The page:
A discussion of the ways in which illness is regarded pays particular attention to fantasies that pertain to cancer and AIDS.
In a Rocket Made of Ice: The Story of Wat Opot, a Visionary Community for Children Growing Up With AIDS
In a Rocket Made of Ice
The Story of Wat Opot, a Visionary Community for Children Growing Up With AIDS
Paperback      ISBN: 0804172684
In 1997 Wayne Dale Matthysse, a former Marine Corps medic who served in Vietnam, returned to South East Asia offer his service . With Vandin San, a brilliant young Cambodian aid worker, he transformed Wat Opot, a haunted scrubland behind a ruined temple, into a place of healing and respite. Here children with or orphaned by HIV/AIDS—the first generation of children to grow up with AIDS—could find a new family, and live outside of fear or judgment. Disarming, funny, deeply moving, In a Rocket Made of Ice gathers the hopeful stories of children saved and changed by this very special place; the story of a war veteran’s redemption; and the story of the author’s transformation in her contact with the powerful life force of Wat Opot.
Indian Blood: HIV and Colonial Trauma in San Francisco's Two-Spirit Community
Indian Blood
HIV and Colonial Trauma in San Francisco's Two-Spirit Community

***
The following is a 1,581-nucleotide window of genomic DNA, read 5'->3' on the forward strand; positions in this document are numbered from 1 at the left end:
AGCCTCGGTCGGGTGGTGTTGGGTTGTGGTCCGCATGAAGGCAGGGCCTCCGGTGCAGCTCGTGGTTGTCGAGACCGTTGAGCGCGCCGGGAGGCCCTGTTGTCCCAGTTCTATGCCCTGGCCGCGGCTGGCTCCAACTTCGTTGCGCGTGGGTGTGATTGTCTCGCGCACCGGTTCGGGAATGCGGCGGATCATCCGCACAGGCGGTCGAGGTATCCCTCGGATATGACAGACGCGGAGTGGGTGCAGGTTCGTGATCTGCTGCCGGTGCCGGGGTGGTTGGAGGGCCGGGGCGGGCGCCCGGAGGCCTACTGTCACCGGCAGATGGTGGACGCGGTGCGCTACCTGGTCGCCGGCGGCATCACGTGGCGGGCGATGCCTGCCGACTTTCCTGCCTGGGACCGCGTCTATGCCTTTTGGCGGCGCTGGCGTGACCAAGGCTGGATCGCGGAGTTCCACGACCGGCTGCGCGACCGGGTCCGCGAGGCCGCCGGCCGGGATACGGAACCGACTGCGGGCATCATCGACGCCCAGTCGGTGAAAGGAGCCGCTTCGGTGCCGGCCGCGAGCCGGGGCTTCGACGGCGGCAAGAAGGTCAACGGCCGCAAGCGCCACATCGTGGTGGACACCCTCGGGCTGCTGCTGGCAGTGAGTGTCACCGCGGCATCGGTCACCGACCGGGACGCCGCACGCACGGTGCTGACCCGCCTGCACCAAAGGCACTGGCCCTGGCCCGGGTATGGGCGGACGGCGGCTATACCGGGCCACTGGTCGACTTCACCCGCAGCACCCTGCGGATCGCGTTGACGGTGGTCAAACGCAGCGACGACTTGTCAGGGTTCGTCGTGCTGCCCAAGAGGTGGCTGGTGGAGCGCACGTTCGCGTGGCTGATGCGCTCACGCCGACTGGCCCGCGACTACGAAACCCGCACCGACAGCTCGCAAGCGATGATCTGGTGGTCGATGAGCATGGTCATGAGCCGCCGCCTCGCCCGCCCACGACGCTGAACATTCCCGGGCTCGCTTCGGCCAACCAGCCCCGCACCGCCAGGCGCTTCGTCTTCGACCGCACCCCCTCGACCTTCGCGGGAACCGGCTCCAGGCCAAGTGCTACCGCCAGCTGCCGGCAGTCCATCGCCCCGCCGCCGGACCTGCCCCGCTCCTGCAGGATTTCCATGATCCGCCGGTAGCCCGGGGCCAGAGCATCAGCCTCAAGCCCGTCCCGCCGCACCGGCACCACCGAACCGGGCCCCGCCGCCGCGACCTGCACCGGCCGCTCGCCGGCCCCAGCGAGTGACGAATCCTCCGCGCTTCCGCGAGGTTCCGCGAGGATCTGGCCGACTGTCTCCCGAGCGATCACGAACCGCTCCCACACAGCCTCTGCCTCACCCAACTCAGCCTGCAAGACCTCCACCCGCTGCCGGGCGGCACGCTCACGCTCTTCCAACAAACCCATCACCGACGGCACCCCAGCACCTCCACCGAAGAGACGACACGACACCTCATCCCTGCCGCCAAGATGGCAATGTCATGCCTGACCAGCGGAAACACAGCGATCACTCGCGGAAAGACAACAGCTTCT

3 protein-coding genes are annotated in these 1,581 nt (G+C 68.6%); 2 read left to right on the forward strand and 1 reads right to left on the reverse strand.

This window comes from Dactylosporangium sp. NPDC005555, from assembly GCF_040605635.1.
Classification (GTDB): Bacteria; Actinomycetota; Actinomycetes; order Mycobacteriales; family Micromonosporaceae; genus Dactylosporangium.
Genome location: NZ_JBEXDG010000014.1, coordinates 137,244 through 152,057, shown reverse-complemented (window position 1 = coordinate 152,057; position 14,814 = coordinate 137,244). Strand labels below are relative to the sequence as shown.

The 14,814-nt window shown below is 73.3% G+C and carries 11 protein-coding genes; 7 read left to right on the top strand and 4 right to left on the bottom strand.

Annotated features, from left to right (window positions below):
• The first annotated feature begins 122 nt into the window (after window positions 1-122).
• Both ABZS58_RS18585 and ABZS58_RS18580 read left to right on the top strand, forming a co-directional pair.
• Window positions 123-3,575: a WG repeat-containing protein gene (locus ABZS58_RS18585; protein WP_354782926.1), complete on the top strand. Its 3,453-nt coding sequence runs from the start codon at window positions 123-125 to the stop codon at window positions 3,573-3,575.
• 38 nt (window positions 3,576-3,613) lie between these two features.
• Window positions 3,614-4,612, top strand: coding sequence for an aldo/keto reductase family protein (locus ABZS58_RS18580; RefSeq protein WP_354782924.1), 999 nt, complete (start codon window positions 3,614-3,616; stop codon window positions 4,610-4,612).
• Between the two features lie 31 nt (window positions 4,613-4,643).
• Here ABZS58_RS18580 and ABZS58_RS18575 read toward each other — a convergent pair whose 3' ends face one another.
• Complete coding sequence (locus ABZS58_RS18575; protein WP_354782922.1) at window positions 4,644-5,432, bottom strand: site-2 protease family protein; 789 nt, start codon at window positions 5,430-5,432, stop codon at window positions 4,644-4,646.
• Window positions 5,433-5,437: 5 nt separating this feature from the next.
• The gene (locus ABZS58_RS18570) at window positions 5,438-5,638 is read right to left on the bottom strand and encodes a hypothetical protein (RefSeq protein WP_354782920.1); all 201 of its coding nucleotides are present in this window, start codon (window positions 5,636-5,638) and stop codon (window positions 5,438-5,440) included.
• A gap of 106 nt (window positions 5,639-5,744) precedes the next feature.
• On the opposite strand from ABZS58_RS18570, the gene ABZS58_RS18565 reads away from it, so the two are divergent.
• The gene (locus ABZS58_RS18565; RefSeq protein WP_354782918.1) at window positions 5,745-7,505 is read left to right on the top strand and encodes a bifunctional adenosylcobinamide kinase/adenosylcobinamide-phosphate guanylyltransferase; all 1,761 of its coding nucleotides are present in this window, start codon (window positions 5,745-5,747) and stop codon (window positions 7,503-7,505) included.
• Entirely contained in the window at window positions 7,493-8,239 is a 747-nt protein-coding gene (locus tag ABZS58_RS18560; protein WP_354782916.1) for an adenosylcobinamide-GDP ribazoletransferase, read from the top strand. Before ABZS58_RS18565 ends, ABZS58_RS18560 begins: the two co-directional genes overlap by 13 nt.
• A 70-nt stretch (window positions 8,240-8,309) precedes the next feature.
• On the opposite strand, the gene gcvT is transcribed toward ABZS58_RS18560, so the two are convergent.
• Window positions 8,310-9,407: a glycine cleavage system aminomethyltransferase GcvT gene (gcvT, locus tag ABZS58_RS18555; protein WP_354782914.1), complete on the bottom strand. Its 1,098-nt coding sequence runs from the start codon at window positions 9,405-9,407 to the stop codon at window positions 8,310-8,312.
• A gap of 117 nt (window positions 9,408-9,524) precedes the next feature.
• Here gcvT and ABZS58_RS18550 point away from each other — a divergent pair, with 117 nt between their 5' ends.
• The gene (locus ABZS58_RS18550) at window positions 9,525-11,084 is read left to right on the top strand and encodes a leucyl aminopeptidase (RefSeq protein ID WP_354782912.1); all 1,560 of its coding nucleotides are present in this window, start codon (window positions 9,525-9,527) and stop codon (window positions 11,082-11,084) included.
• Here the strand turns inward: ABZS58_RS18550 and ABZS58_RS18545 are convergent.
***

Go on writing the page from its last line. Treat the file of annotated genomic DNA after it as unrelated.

Paperback      ISBN: 0295998504
The first book to examine the correlation between mixed-race identity and HIV/AIDS among Native American gay men and transgendered people,Indian Blood provides an analysis of the emerging and often contested LGBTQ "two-spirit" identification as it relates to public health and mixed-race identity. Prior to contact with European settlers, most Native American tribes held their two-spirit members in high esteem, even considering them spiritually advanced. However, after contact - and religious conversion - attitudes changed and social and cultural support networks were ruptured. This discrimination led to a breakdown in traditional values, beliefs, and practices, which in turn pushed many two-spirit members to participate in high-risk behaviors. The result is a disproportionate number of two-spirit members who currently test positive for HIV. Using surveys, focus groups, and community discussions to examine the experiences of HIV-positive members of San Francisco's two-spirit community,Indian Blood provides an innovative approach to understanding how colonization continues to affect American Indian communities and opens a series of crucial dialogues in the fields of Native American studies, public health, queer studies, and critical mixed-race studies.